HERNIATED DISC

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Herniated discs occur when the outside of your intervertebral disc is damaged, and the soft, sponge-like center breaks open and bulges out from its original position. The discs of the spine are like a jelly donut – they have a soft center but are tougher on the outside. If the center breaks open or bulges out of this tough exterior, it becomes a herniated disc. This, in turn, causes a variety of problems and typically results in moderate to severe pain. A herniated disc is more common in the lower back and less common in the upper back area.

How Do I Know If I Have a Herniated Disc?

The first symptom of a herniated disc is usually pain, which is typically felt in the middle or lower back, directly over the affected disc. Pain may also radiate around to the front of your body and depending on where the herniated disc is located, tingling or burning can be experienced in the buttocks and legs or neck and arms.

Herniated DiscHerniated discs are typically a result from an injury or lifting something heavy, but aging is the most prevalent cause. People approaching middle age are most susceptible due to the normal wear and tear associated with the aging process. Aside from age and injury, individuals who are overweight can also be at high risk for a herniated disc, as carrying the extra weight can put unnecessary strain on the discs that make up your spine.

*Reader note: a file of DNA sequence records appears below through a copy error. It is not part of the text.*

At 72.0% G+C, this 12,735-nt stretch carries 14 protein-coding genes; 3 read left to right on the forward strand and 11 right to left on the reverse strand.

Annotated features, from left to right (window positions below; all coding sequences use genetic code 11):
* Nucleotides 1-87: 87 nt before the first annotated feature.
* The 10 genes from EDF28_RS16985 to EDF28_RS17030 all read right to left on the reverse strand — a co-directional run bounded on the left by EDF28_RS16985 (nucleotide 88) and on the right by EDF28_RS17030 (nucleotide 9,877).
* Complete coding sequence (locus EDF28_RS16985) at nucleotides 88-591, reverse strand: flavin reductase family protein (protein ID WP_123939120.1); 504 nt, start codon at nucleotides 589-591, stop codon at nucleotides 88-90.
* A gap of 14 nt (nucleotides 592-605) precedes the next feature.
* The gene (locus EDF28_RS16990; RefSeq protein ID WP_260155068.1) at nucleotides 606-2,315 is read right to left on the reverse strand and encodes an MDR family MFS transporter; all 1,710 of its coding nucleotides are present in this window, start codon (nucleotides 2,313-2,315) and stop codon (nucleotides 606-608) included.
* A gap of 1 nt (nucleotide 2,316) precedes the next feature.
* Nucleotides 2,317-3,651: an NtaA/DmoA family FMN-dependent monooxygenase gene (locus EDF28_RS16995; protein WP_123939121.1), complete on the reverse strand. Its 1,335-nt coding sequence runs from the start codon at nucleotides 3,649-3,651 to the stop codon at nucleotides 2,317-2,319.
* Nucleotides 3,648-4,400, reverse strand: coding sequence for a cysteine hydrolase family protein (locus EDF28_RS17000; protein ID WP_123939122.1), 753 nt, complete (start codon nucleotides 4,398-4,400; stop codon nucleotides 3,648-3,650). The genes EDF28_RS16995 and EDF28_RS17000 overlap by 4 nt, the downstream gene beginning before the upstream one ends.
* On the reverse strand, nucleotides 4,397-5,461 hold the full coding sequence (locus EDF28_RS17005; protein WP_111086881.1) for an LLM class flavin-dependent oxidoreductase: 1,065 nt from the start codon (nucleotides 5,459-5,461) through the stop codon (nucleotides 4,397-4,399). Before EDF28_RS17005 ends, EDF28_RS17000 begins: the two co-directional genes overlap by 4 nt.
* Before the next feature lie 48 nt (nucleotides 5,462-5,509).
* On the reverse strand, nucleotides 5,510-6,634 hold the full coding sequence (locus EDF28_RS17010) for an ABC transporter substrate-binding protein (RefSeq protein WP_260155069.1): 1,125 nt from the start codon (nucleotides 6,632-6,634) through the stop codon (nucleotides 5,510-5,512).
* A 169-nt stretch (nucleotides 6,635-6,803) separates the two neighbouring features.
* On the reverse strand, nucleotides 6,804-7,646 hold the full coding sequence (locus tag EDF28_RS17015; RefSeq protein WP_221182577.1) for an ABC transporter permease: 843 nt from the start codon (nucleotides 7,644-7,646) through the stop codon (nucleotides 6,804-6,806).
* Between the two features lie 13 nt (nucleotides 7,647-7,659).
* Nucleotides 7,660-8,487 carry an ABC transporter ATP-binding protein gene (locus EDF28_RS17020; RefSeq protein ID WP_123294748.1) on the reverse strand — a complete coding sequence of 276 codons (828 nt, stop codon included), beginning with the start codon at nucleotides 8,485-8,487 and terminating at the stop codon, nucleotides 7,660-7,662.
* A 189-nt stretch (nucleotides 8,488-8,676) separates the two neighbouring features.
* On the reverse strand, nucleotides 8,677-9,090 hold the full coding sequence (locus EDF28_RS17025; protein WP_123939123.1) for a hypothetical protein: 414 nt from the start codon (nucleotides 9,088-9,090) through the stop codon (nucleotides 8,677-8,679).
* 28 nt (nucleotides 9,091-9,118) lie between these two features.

Are you experiencing any of these symptoms and are worried you may have a herniated disc? Try our Conditions Check Tool to find the answer to your pain and help us diagnosis your condition.

What is the Right Treatment for Me?

Herniated disc treatment will most likely begin with conservative options such as pain or anti-inflammatory medications, exercise and physical therapy. Cortisone injections are also used to help identify the specific cause of your pain. When these methods are not enough to provide pain relief or a herniated disc is impacting your quality of life longer than six months, surgical treatment is required.

If your herniated disc becomes severe, our doctors recommend a minimally invasive treatment called artificial disc replacement. This procedure is performed in an outpatient setting within just a few hours, allowing for a quicker and less painful recovery period spent in the comfort of your own home.

The team at NJ Spine & Orthopedic believes that accurately diagnosing the condition and exploring all treatment options is the key to pain relief. Try our Treatment Check Tool to find out what treatment option is right for you.

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